Amazingly enough, I actually have a story to post this week!
This was inspired by my great-grandmother, the woman who used to live in my house! I don’t want to give the story away, so I’ll explain a bit further at the end. Enjoy!
A Mother’s Heart
I hugged Millie close to me as I rocked her in the dark. She slept the peaceful sleep of an infant secure in the arms of her mother. Another tear trickled down my face as I wondered if I would ever sleep peacefully again.
A month ago, I was the mother of six. Baby Millie had five brothers and sisters. The older children adored their baby sister. They had taken turns holding her, singing to her and counting her ten little toes. Being a mother to that many in the Maine woods meant that my days were more than busy, but I loved all of my children dearly. What mother doesn’t? But that was before…
My oldest daughter was the first to develop a cough. I knew that many families had lost children to this illness, but at first I refused to believe that it could happen to us. It spread quickly to the rest of the children. Every spare moment I had was spent on my knees by their bedsides, begging God to save them. I sat and watched the labored, shallow breaths finally cease altogether. The broken cries wrenched from my lips were the sounds of a mother’s heart breaking, over and over again.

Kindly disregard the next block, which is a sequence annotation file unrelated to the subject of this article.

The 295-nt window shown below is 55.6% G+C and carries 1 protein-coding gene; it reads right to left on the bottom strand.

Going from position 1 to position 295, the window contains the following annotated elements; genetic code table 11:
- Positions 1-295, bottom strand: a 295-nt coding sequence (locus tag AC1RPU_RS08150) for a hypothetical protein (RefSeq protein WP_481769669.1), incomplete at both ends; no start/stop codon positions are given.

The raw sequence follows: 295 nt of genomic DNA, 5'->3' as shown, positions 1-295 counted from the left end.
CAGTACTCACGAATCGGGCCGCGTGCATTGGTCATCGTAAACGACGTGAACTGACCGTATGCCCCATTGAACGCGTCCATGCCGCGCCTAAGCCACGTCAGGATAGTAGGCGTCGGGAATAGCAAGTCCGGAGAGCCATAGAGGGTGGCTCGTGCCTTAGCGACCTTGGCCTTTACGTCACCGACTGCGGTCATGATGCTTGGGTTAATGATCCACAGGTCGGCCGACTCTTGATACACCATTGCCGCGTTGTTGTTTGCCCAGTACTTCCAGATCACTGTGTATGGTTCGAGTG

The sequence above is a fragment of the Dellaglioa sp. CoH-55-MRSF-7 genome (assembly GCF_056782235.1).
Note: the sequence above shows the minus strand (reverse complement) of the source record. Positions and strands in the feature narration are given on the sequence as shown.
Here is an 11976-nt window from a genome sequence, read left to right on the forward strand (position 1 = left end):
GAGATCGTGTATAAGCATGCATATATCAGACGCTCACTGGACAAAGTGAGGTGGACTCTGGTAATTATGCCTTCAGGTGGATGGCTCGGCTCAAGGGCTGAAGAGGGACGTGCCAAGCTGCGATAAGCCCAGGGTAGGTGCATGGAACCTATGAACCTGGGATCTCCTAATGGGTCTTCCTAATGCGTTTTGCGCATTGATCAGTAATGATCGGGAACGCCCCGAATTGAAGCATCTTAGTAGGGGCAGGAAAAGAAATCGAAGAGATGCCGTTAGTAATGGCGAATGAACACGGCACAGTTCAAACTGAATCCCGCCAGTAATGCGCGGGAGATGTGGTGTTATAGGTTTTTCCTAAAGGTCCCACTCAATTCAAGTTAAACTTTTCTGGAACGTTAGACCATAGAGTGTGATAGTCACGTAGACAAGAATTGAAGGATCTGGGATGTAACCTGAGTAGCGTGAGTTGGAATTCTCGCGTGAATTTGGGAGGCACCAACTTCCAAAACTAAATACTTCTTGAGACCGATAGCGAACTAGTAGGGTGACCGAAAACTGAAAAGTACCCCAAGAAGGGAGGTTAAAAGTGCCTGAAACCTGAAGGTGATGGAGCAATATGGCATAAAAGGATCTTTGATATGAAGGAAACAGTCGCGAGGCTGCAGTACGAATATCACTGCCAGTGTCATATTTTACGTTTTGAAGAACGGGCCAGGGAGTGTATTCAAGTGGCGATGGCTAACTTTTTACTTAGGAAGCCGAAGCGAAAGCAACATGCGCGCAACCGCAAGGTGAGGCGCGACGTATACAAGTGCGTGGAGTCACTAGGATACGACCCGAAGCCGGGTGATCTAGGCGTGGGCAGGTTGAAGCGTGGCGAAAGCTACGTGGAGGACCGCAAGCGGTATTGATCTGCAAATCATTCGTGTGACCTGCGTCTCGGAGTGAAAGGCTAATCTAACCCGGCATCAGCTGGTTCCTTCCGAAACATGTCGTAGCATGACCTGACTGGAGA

I couldn’t stop the tears the first time we buried a child. By the time we buried the fifth, I was so numb with soul-deep grief that the tears would no longer come. No parent should ever have to bury a child… let alone five.
I became terrified that I would lose my baby girl as well. I barely slept. I was beyond exhaustion, but I didn’t dare sleep. What if something happened to my Millie while my eyes were closed? I spent hours of every night, holding her tightly as I dared, praying desperately that God would spare my last child.
How can I explain it? The life of your child is precious to you beyond measure. But the past month had taught me just how fragile those precious lives are. My heart was in tatters, and my faith was hanging by a thread in the face of such tragedy. Even so, I clung to that thread of faith as if my life depended on it. I suppose it did.
For many long months, I kept up my night vigils. Gradually, they became fewer. I never did sleep as well as I had before. You never forget your child. The faces of mine continued to haunt my dreams occasionally. Eventually, some of the worry calmed. I was always mindful of the danger of losing a child, but it no longer consumed my thoughts. And the importance of cherishing each moment with Millie and her younger brother stayed with me for the rest of my life.
Millie was my great-grandmother. Her parents did lose all five of her older siblings in less than a month, probably to influenza. God later gave them another son, Millie’s younger brother. Those are the facts that I have, the rest is merely speculation on my part.